In both the intervention and control there was an increase in serum adiponectin levels and HDL and there was a decrease in LDL and HbA1c.[1] In the intervention there was a drop in BMI and increase in Peak VO2 and FMD.[1] There was an increase in Leptin in the control group. Neither group showed any statistically significant changes within CRP levels or SSPG.[1] Within the control group there were four cardiovascular events, with 1 case of angina pectoris and 3 cases of cerebral infarction, whilst the exercise group did not display any new cases.[1]

Caption text
Control-pre Control-post intervention-pre intervention-post
BMI (kg/m2 24.5 23.9 25.7 25.0
Peak VO2/kg (mL/kg/min) 23.2 24.0 22.4 24.4
FMD (%) 6.4 7.4 7.3 10.9
HbA1c (%) 7.9 6.8 8.5 7.0
SSPG (mmol/L) 14.1 9.7 11.1 9.7
HDL cholesterol (mmol/L) 1.23 1.35 1.17 1.33
LDL cholesterol (mmol/L) 3.26 2.50 3.34 2.88
Leptin (pg/mL) 5.2 6.6 5.5 6.4
Adiponectin (ng/mL) 5.3 7.1 6.1 8.0
High-sensitivity CRP (ng/mL) 841.6 814.2 1292.6 1178.8

What conclusions can we take from this research?Edit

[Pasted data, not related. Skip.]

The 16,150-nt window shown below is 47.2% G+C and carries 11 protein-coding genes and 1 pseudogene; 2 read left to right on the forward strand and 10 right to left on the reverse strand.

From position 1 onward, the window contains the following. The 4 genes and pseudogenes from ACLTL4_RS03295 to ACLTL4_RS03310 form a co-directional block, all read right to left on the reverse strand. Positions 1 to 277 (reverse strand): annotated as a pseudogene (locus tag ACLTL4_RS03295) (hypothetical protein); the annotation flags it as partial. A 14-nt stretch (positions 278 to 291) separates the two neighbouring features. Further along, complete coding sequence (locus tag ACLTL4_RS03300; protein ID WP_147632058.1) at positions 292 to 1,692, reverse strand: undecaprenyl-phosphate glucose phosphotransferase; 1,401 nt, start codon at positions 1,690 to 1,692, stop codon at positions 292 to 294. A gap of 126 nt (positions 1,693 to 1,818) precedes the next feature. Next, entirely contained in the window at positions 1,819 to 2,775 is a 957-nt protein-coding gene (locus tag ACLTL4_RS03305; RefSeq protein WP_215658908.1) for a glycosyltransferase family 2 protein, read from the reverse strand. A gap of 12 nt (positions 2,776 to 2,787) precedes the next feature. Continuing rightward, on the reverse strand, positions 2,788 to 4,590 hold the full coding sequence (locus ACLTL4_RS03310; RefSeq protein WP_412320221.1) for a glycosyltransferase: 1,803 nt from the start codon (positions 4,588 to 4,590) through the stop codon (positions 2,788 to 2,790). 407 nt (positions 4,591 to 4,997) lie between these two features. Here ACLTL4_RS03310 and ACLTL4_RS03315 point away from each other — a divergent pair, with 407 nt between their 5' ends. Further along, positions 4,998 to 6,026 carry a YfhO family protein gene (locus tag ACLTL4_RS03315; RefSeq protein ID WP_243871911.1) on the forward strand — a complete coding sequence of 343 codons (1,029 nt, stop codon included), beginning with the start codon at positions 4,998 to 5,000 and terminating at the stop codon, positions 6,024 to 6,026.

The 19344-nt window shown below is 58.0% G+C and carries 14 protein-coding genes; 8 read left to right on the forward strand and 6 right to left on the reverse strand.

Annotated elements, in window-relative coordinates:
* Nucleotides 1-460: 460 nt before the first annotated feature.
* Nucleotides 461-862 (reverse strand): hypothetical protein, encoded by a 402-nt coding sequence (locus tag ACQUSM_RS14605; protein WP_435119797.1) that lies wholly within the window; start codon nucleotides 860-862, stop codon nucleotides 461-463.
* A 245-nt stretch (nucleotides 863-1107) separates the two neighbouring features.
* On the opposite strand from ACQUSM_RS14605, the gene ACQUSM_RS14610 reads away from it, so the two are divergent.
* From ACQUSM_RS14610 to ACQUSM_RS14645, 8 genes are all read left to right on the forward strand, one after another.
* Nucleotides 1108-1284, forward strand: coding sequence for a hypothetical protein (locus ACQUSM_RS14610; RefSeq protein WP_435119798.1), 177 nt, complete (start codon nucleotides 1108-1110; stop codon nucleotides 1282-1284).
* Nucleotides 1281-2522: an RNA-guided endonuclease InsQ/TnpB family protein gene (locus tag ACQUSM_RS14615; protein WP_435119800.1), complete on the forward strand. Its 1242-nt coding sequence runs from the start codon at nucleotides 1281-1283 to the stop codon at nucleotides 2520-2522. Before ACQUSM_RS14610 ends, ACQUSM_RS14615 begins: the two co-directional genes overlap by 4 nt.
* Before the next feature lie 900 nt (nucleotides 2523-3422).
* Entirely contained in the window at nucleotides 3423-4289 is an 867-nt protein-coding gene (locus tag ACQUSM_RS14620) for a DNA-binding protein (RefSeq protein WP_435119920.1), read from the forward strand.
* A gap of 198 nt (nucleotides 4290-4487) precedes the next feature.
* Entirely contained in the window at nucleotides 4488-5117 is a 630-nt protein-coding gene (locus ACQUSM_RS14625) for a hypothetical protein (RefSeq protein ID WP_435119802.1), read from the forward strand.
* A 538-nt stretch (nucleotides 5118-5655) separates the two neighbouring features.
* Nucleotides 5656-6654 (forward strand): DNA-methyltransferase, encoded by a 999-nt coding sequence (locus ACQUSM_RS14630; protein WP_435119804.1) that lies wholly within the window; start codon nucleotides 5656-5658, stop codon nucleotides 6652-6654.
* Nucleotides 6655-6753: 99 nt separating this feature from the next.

For a few of the markers (LDL, HDL, HbA1c and serum adiponectin) there was a statistically significant change in both which would suggest that these were more so influenced by a healthy diet and appropriate medication rather than any exercise intervention. The increase in peak VO2 and drop in BMI are an unsurprising result for the intervention group, as an increase in physical activity and specifically aerobic activity would likely see a positive change in body composition (i.e. loss of adipose tissue) and also improved cardio fitness. The rise in serum leptin levels for the control group is somewhat inconclusive, as leptin concentrations are strongly correlated with levels of adipose tissues, so it is difficult to discern whether this increase and the lack of change in the intervention group is related to exercise or simply the decrease in adipose tissue of the intervention group.[1][7] Of note was the positive increase in FMD within the intervention group, as FMD was utilised as a surrogate marker for endothelial tissue function. This positive change could potentially explain the difference between the two groups in number of cardiovascular events, as the intervention group had 0 incidence whilst the control presented 4 in the 24 months post randomisation.[6] Based on the training modality of the individuals within the intervention group it can not be said specifically to what degree resistance and cardio training played individually.